Case study on river management: Great Barrier Reef

Hardy Reef, aerial view. Great Barrier Reef & Coral Sea, Australia rel=
Hardy Reef, aerial view. Great Barrier Reef & Coral Sea, Australia
© WWF-Canon / Jürgen FREUND
Thirty-four sub-basins (or catchments) form the ‘basin’ of the Great Barrier Reef.

These cover an area of 370,000km² and extend from the tip of Cape York, south to the Mary River near Hervey Bay. The largest of the developed catchments is the Fitzroy, at just over 150,000km², while the Mossman River is the smallest at just 490km².

Eight catchments are in relatively pristine condition, while the Great Barrier Reef Marine Park Authority has set pollutant reduction targets for the remaining 26.

Socio-economic importance
Sugarcane is the major crop grown along the low lying and ecologically sensitive areas adjacent to the Great Barrier Reef.

Grazing land, supporting an estimated 5 million cattle, occupies over 80 per cent of the reef's catchment.

Horticulture (the growing of bananas, other tree crops such as mangos, and vegetable crops such as tomatoes) is growing rapidly along the northern coastline, and aquaculture is also a fast-developing industry.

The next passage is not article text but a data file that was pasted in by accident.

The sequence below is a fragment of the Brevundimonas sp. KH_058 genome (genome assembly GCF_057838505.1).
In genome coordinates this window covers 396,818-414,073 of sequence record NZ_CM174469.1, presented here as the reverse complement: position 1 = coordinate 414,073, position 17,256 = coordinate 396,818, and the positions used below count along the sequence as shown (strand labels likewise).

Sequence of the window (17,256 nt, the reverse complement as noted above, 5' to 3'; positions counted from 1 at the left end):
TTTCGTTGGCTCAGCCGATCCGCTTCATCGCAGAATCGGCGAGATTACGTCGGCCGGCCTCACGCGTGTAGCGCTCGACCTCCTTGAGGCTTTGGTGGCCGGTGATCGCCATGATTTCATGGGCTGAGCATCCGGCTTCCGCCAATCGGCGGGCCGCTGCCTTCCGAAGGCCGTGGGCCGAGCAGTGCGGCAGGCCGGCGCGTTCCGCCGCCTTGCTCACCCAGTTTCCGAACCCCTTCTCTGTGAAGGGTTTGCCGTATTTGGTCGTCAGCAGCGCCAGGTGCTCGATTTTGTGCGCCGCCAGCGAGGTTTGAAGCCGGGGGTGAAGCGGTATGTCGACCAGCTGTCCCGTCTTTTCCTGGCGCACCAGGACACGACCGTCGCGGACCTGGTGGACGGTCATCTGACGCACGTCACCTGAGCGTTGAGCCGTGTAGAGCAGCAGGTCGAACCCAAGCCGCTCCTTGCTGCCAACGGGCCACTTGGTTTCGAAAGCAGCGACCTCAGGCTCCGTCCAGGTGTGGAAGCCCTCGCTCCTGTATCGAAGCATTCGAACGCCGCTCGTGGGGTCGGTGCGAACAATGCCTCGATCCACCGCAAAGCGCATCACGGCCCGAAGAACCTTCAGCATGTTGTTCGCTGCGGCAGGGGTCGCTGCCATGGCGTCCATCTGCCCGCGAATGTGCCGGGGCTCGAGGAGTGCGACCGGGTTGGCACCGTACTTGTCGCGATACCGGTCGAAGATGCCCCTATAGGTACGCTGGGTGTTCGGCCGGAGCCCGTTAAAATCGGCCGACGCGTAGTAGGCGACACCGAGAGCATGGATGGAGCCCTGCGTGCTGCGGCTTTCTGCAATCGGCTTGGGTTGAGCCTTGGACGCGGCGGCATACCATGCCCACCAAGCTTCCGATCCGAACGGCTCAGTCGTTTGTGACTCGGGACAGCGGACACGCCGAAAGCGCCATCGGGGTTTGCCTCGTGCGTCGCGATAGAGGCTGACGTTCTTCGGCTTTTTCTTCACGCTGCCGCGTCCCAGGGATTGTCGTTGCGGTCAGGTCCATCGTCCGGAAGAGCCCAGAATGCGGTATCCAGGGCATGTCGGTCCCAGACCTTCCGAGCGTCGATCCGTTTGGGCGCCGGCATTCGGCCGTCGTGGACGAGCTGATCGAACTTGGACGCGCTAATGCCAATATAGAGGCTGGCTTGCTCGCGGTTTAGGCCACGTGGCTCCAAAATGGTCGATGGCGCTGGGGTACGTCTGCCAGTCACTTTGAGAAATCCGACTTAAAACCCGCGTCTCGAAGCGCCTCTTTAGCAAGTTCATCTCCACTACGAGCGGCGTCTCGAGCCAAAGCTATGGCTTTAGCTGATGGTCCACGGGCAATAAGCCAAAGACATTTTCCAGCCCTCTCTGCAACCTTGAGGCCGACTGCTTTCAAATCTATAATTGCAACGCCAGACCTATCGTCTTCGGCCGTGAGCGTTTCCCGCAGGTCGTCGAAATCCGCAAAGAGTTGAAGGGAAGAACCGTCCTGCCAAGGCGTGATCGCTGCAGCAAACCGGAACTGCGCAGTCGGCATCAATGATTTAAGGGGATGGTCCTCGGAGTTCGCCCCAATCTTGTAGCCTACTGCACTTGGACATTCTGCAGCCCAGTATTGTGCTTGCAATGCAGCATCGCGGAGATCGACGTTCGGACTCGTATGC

There are currently 40 licensed aquaculture operations adjacent to the Great Barrier Reef Marine Park, including 25 marine prawn farms covering around 542ha.

The Reef is also a tourism 'hotspot' such that many people living in the coastal towns and cities rely on the Reef for their daily income. However, large-scale tourism also brings with it the impacts of coastal development and associated problems of pollution and sewage disposal.
Area map - click to enlarge / ©: WWF
Area map - click to enlarge
© WWF

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